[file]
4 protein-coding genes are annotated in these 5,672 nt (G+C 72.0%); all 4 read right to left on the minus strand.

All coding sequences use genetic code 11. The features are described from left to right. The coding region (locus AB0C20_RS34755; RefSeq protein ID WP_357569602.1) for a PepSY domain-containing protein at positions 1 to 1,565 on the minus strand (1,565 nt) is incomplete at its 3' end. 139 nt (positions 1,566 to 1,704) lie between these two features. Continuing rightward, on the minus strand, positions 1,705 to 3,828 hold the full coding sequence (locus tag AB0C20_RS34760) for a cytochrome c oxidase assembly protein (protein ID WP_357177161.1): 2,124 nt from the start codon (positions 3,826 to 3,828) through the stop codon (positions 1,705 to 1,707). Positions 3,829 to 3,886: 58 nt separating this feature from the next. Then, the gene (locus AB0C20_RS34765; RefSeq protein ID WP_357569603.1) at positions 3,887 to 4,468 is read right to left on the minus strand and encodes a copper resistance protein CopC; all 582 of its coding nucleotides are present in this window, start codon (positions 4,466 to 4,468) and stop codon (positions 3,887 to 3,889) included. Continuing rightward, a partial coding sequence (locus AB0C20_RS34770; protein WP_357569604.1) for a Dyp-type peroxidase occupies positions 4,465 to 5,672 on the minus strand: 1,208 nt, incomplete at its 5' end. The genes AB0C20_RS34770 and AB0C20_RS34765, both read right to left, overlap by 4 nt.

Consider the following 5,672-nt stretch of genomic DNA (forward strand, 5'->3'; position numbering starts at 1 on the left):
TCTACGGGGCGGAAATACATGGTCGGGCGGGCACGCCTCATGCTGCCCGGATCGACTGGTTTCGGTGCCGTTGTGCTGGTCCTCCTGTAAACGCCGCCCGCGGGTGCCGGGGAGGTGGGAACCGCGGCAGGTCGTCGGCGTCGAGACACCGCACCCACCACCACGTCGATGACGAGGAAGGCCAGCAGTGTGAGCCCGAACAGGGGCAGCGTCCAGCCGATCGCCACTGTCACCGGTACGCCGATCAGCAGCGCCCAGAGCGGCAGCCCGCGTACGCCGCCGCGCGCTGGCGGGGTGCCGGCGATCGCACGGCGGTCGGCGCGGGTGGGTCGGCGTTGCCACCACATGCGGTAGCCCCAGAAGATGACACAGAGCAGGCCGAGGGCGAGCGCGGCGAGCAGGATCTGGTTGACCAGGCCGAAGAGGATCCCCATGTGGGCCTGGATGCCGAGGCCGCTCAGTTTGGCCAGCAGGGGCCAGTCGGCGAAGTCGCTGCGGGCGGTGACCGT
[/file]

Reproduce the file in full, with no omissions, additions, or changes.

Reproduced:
4 protein-coding genes are annotated in these 5,672 nt (G+C 72.0%); all 4 read right to left on the minus strand.

All coding sequences use genetic code 11. The features are described from left to right. The coding region (locus AB0C20_RS34755; RefSeq protein ID WP_357569602.1) for a PepSY domain-containing protein at positions 1 to 1,565 on the minus strand (1,565 nt) is incomplete at its 3' end. 139 nt (positions 1,566 to 1,704) lie between these two features. Continuing rightward, on the minus strand, positions 1,705 to 3,828 hold the full coding sequence (locus tag AB0C20_RS34760) for a cytochrome c oxidase assembly protein (protein ID WP_357177161.1): 2,124 nt from the start codon (positions 3,826 to 3,828) through the stop codon (positions 1,705 to 1,707). Positions 3,829 to 3,886: 58 nt separating this feature from the next. Then, the gene (locus AB0C20_RS34765; RefSeq protein ID WP_357569603.1) at positions 3,887 to 4,468 is read right to left on the minus strand and encodes a copper resistance protein CopC; all 582 of its coding nucleotides are present in this window, start codon (positions 4,466 to 4,468) and stop codon (positions 3,887 to 3,889) included. Continuing rightward, a partial coding sequence (locus AB0C20_RS34770; protein WP_357569604.1) for a Dyp-type peroxidase occupies positions 4,465 to 5,672 on the minus strand: 1,208 nt, incomplete at its 5' end. The genes AB0C20_RS34770 and AB0C20_RS34765, both read right to left, overlap by 4 nt.

Consider the following 5,672-nt stretch of genomic DNA (forward strand, 5'->3'; position numbering starts at 1 on the left):
TCTACGGGGCGGAAATACATGGTCGGGCGGGCACGCCTCATGCTGCCCGGATCGACTGGTTTCGGTGCCGTTGTGCTGGTCCTCCTGTAAACGCCGCCCGCGGGTGCCGGGGAGGTGGGAACCGCGGCAGGTCGTCGGCGTCGAGACACCGCACCCACCACCACGTCGATGACGAGGAAGGCCAGCAGTGTGAGCCCGAACAGGGGCAGCGTCCAGCCGATCGCCACTGTCACCGGTACGCCGATCAGCAGCGCCCAGAGCGGCAGCCCGCGTACGCCGCCGCGCGCTGGCGGGGTGCCGGCGATCGCACGGCGGTCGGCGCGGGTGGGTCGGCGTTGCCACCACATGCGGTAGCCCCAGAAGATGACACAGAGCAGGCCGAGGGCGAGCGCGGCGAGCAGGATCTGGTTGACCAGGCCGAAGAGGATCCCCATGTGGGCCTGGATGCCGAGGCCGCTCAGTTTGGCCAGCAGGGGCCAGTCGGCGAAGTCGCTGCGGGCGGTGACCGT